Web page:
I am trying to break down stereotypes in the workplace.
I am disabled, I have physical, mental and learning disabilities, but by championing the cause I can raise the issues I encounter at the top of the pyramid and hopefully they will cascade to the bottom.
Although I do find it quite funny seeing the faces of my workmates when I ‘come out’ to them…
You see I wasn’t born male, I was born Intersex, and I still am, I have Testosterone injections every fortnight to keep me looking (and acting) male!
I don’t tell the world (although I suppose I just have), I don’t shout about it, but I have put my name down on the equalities board on my workplace intranet site to help others in a similar situation, I also belong to the LGBT community so I’m well placed to help those who are confused about their gender/sexuality.
It can be tough when you find out you are Intersex/have a gender abnormality, my syndrome is called Klinefelter’s Syndrome 47, XXY which means I have an extra female chromosome, it affects every part of my life, I am outwardly male (because of the injections) but my brain is female, and if I didn’t have the injections my body would change too! Now that is confusing!!
What has this got to do with International Women’s Day? Well, I feel like I belong more so with my female colleagues than I do with the males.
Although I don’t come across some of the obstructions that women face in the workplace, I do meet several of the others including the glass ceiling – mainly due to my disability and my ‘standing up for what I believe in’ against anyone who disagrees with me – whether that be an Engineer (my grade), a manager or a Director!
I suffer from 'PMT' every fortnight due to my injections, I have very high- highs and very low-lows, and it can affect my relationship, I need to manage it the best I can, by varying that 2 weekly cycle by a few days either side.
I do feel more comfortable in a room full of women than I do with men, ok I don’t talk about stereotypical women’s subjects, but neither do I know any stereotypical male subjects either!
I feel sad that my workplace hasn't pushed International Women’s Day to the extent I think it should do to other employees across the business.
Next year I want to see a roadshow atmosphere showcasing all the women involved in putting together the aircraft we create.
I want my employers to show the men across the business that women aren’t just there to take notes, and fetch coffee, but they are there to install software in your PC, fix the avionics on the fighter jet, or even test fly the jet before the customer gets to it.
Only then will my colleagues start to respect women on this site, they don’t respect disabled men/women, but let’s start with one thing at a time!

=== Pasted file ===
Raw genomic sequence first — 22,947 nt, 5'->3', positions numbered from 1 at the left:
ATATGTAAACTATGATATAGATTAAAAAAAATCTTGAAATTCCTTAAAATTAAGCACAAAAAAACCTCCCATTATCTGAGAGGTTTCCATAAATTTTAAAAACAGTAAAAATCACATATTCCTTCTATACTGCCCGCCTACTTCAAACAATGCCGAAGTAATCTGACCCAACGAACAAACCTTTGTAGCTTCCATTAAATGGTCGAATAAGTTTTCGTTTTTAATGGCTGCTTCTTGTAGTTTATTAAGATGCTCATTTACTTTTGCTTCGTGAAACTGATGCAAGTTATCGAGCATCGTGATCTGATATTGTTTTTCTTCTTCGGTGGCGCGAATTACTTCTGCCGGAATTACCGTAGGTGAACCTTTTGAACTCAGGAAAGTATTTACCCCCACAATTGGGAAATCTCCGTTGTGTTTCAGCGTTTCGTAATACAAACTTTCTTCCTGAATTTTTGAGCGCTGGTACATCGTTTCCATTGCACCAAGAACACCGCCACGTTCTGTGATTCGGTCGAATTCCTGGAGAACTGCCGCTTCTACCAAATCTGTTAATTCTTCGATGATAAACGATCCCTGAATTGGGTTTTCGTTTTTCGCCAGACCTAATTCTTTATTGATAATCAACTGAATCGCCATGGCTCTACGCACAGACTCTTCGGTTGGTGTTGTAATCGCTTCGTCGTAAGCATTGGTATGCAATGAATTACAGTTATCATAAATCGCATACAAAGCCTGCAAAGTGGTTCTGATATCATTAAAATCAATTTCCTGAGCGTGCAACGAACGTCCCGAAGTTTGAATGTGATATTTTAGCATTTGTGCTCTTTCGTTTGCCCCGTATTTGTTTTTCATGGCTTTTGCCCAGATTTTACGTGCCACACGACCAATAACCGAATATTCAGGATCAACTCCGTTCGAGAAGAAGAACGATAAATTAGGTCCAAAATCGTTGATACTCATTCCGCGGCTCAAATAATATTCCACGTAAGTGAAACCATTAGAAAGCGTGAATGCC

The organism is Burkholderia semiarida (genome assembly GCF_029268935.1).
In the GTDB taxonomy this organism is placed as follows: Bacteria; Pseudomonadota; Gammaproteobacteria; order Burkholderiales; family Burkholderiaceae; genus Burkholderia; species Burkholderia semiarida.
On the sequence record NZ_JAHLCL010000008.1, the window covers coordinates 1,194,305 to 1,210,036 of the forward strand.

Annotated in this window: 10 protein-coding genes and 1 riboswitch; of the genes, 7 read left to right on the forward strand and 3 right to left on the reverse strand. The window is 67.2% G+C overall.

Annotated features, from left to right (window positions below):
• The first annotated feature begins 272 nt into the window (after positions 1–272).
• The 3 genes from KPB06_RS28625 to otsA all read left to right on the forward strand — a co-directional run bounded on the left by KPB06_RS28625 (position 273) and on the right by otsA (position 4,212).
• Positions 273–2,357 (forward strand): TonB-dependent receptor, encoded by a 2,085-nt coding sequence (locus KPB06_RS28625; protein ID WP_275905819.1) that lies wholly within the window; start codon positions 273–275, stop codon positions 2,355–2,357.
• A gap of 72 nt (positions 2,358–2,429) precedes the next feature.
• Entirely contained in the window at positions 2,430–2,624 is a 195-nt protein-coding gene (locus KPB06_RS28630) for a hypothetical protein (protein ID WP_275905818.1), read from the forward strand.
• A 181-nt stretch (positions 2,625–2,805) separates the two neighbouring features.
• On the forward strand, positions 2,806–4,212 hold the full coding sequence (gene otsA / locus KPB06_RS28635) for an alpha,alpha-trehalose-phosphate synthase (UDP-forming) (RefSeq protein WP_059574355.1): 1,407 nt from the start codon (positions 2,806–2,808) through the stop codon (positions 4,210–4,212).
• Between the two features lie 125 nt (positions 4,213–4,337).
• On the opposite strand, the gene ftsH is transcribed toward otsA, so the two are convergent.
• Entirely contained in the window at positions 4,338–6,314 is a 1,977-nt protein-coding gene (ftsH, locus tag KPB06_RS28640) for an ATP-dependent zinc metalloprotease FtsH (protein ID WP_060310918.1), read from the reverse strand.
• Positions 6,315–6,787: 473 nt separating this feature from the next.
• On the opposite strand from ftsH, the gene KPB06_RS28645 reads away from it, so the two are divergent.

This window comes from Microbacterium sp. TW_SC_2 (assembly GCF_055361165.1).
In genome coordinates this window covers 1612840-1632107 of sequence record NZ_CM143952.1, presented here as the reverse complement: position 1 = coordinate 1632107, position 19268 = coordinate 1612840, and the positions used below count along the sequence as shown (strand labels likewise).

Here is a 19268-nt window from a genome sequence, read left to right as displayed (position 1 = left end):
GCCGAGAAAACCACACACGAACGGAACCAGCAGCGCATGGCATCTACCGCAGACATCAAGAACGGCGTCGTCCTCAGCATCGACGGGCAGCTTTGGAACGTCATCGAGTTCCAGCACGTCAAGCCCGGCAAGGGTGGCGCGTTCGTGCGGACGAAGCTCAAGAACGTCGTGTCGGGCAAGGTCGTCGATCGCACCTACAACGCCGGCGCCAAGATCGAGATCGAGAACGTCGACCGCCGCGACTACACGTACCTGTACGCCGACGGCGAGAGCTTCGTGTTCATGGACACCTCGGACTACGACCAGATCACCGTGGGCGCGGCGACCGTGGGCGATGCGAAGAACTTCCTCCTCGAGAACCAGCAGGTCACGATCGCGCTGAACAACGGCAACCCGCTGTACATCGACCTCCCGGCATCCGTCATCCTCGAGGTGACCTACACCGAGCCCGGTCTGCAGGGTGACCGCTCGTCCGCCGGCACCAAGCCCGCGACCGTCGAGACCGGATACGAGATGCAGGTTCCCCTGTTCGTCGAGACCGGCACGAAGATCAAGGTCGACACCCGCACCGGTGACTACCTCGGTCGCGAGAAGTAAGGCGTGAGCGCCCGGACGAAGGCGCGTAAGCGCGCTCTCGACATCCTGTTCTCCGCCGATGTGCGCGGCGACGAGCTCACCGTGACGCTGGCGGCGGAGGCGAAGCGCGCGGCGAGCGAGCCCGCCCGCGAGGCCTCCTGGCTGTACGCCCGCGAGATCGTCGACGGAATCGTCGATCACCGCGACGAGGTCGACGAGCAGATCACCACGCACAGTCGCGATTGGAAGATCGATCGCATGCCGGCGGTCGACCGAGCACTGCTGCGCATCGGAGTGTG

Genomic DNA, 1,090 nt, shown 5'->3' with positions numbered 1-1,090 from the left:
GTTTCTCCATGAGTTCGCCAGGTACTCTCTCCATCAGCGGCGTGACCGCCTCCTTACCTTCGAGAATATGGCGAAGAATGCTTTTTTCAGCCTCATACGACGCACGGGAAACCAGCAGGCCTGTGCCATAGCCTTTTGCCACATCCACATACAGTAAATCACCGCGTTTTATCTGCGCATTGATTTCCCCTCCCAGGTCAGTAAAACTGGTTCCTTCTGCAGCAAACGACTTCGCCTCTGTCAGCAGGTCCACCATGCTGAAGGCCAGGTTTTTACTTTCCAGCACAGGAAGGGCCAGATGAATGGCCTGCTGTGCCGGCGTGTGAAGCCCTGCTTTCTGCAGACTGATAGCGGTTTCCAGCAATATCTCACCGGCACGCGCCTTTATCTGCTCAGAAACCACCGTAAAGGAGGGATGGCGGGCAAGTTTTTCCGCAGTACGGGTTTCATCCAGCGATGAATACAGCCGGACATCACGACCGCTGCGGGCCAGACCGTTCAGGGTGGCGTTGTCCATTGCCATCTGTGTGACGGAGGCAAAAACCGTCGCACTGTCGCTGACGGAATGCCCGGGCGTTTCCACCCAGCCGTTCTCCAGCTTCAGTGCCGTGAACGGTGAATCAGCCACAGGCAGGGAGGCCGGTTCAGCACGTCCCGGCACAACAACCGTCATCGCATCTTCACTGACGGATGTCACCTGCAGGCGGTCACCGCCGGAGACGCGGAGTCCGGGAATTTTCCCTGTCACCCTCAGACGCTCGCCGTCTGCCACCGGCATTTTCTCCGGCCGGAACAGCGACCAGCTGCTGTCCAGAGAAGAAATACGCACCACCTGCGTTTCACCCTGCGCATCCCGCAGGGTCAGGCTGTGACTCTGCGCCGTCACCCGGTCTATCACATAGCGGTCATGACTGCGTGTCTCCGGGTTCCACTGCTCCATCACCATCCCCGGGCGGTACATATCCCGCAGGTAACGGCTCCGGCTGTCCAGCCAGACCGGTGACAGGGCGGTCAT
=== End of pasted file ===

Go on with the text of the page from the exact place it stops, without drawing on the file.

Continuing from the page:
Here are some links to some interesting articles regarding this subject.
Upcoming Events - Celebrating Gender and Diversity
IDAHOT – 17 May 2016
International Day Against Homophobia & Transphobia (IDAHOT), draws the attention of policymakers, opinion leaders, social movements, the public and the media to the violence and discrimination experienced by lesbian, gay, bisexual, transgender and intersex people and all those who do not conform to majority sexual and gender norms.
National Women in Engineering Day (NWED) – 23 June 2016 Engineering excellence is at the heart of our Company, and we support numerous initiatives that promote and encourage young people, particularly women, to study and consider careers in Science, Technology, Engineering and Maths subjects.
London and Manchester Pride – 25 June and 26 August 2016
A great platform to raise awareness of important LGBT (Lesbian, Gay, Bisexual and Transgender) issues, the events also serve as a great way to bring together our LGBT colleagues and allies in a fun and supportive environment.
Black History month – October 2016 Celebrated for more than 35 years, October is a national celebration of black history, arts and culture throughout Britain.
International Men’s Day – 19 November 2016 Many of us are familiar with the annual Movember campaign, and International Men’s Day is focused on raising awareness of men’s and boy’s health issues, as well as on improving gender relations, promoting gender equality and highlighting positive male role models. Much like International Women’s Day, it is an opportunity for men to celebrate their contributions and achievements to community, family, marriage, and childcare whilst highlighting the discrimination against them.